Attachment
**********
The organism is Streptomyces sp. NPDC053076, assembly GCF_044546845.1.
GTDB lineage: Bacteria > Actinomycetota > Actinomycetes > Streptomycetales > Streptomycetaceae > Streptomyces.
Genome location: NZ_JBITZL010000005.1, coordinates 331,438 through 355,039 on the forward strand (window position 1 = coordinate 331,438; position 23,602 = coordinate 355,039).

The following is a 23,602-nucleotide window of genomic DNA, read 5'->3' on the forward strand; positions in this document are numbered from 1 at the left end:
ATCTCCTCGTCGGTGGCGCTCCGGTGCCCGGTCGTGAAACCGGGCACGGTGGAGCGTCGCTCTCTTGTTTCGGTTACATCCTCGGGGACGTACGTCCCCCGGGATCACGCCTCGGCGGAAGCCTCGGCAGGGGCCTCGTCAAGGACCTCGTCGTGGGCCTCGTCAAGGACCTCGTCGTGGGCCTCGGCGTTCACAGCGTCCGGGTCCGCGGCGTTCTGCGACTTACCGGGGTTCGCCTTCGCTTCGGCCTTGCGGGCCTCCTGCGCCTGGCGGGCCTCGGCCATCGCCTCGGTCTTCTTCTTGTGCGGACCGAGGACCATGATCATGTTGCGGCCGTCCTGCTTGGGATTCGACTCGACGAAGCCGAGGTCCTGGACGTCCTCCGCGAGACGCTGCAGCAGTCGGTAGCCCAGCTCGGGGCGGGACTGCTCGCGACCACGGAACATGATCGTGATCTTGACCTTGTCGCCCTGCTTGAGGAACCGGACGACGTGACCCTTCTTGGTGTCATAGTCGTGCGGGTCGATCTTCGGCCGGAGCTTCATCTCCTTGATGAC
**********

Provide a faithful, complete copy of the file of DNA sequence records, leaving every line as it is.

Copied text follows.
The organism is Streptomyces sp. NPDC053076, assembly GCF_044546845.1.
GTDB lineage: Bacteria > Actinomycetota > Actinomycetes > Streptomycetales > Streptomycetaceae > Streptomyces.
Genome location: NZ_JBITZL010000005.1, coordinates 331,438 through 355,039 on the forward strand (window position 1 = coordinate 331,438; position 23,602 = coordinate 355,039).

The following is a 23,602-nucleotide window of genomic DNA, read 5'->3' on the forward strand; positions in this document are numbered from 1 at the left end:
ATCTCCTCGTCGGTGGCGCTCCGGTGCCCGGTCGTGAAACCGGGCACGGTGGAGCGTCGCTCTCTTGTTTCGGTTACATCCTCGGGGACGTACGTCCCCCGGGATCACGCCTCGGCGGAAGCCTCGGCAGGGGCCTCGTCAAGGACCTCGTCGTGGGCCTCGTCAAGGACCTCGTCGTGGGCCTCGGCGTTCACAGCGTCCGGGTCCGCGGCGTTCTGCGACTTACCGGGGTTCGCCTTCGCTTCGGCCTTGCGGGCCTCCTGCGCCTGGCGGGCCTCGGCCATCGCCTCGGTCTTCTTCTTGTGCGGACCGAGGACCATGATCATGTTGCGGCCGTCCTGCTTGGGATTCGACTCGACGAAGCCGAGGTCCTGGACGTCCTCCGCGAGACGCTGCAGCAGTCGGTAGCCCAGCTCGGGGCGGGACTGCTCGCGACCACGGAACATGATCGTGATCTTGACCTTGTCGCCCTGCTTGAGGAACCGGACGACGTGACCCTTCTTGGTGTCATAGTCGTGCGGGTCGATCTTCGGCCGGAGCTTCATCTCCTTGATGAC